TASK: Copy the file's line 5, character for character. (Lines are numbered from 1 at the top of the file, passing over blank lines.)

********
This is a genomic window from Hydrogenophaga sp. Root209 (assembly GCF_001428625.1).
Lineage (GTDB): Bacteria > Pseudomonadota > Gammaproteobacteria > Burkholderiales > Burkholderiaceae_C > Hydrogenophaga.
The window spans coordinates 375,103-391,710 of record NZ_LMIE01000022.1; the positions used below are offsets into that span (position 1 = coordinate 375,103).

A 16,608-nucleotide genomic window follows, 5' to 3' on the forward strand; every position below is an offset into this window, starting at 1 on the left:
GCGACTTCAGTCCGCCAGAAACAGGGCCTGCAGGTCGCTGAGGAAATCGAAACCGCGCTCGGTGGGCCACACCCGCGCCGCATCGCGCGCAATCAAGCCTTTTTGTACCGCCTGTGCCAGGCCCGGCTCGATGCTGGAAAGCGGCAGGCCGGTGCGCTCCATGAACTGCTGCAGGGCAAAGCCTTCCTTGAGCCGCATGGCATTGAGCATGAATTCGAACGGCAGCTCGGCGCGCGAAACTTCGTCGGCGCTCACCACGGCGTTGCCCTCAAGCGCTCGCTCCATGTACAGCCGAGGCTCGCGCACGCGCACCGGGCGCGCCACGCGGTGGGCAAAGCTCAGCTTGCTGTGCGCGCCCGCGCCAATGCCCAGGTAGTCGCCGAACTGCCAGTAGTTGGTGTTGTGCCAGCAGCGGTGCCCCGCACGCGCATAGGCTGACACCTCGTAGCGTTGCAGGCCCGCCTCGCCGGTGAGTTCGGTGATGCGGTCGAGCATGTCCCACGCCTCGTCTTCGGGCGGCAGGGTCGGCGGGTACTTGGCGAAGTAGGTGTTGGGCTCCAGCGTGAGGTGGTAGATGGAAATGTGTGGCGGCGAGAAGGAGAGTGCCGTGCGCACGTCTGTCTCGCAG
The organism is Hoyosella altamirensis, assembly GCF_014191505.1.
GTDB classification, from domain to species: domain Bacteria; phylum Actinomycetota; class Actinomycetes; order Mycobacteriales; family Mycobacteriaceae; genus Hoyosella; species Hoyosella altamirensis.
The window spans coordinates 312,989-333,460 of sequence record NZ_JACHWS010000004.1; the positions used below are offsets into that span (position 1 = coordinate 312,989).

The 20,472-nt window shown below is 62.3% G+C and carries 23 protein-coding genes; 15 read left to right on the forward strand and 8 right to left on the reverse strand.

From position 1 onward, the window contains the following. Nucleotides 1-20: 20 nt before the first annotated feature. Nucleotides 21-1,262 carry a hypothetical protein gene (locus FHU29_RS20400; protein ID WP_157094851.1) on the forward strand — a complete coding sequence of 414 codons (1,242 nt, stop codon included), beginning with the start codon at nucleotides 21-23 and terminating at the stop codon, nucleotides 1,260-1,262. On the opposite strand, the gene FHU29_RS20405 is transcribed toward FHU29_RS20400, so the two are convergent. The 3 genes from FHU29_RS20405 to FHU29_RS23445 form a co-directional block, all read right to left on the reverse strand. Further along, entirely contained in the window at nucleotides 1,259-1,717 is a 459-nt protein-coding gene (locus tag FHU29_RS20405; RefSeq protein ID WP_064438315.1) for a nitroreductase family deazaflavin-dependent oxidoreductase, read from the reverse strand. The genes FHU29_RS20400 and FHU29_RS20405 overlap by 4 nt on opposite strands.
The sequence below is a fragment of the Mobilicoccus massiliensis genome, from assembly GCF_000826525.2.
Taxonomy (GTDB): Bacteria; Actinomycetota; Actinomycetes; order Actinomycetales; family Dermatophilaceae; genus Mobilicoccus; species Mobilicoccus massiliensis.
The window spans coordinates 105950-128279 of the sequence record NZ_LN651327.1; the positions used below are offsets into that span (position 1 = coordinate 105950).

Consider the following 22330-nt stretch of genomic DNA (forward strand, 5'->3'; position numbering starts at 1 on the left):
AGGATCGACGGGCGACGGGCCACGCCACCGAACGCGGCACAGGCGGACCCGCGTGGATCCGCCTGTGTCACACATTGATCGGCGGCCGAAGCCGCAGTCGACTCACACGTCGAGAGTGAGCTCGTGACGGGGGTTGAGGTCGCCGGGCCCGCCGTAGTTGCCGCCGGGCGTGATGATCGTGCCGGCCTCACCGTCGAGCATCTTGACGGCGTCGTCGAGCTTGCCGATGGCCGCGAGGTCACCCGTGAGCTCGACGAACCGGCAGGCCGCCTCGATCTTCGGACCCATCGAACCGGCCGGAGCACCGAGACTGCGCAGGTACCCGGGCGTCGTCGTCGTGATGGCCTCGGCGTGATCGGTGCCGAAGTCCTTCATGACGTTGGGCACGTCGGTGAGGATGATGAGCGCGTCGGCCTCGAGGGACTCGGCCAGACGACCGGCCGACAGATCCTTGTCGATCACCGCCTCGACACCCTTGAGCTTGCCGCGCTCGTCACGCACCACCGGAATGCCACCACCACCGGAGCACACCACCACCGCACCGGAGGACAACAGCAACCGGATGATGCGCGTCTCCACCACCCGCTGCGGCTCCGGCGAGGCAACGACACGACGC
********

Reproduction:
GCGACTTCAGTCCGCCAGAAACAGGGCCTGCAGGTCGCTGAGGAAATCGAAACCGCGCTCGGTGGGCCACACCCGCGCCGCATCGCGCGCAATCAAGCCTTTTTGTACCGCCTGTGCCAGGCCCGGCTCGATGCTGGAAAGCGGCAGGCCGGTGCGCTCCATGAACTGCTGCAGGGCAAAGCCTTCCTTGAGCCGCATGGCATTGAGCATGAATTCGAACGGCAGCTCGGCGCGCGAAACTTCGTCGGCGCTCACCACGGCGTTGCCCTCAAGCGCTCGCTCCATGTACAGCCGAGGCTCGCGCACGCGCACCGGGCGCGCCACGCGGTGGGCAAAGCTCAGCTTGCTGTGCGCGCCCGCGCCAATGCCCAGGTAGTCGCCGAACTGCCAGTAGTTGGTGTTGTGCCAGCAGCGGTGCCCCGCACGCGCATAGGCTGACACCTCGTAGCGTTGCAGGCCCGCCTCGCCGGTGAGTTCGGTGATGCGGTCGAGCATGTCCCACGCCTCGTCTTCGGGCGGCAGGGTCGGCGGGTACTTGGCGAAGTAGGTGTTGGGCTCCAGCGTGAGGTGGTAGATGGAAATGTGTGGCGGCGAGAAGGAGAGTGCCGTGCGCACGTCTGTCTCGCAG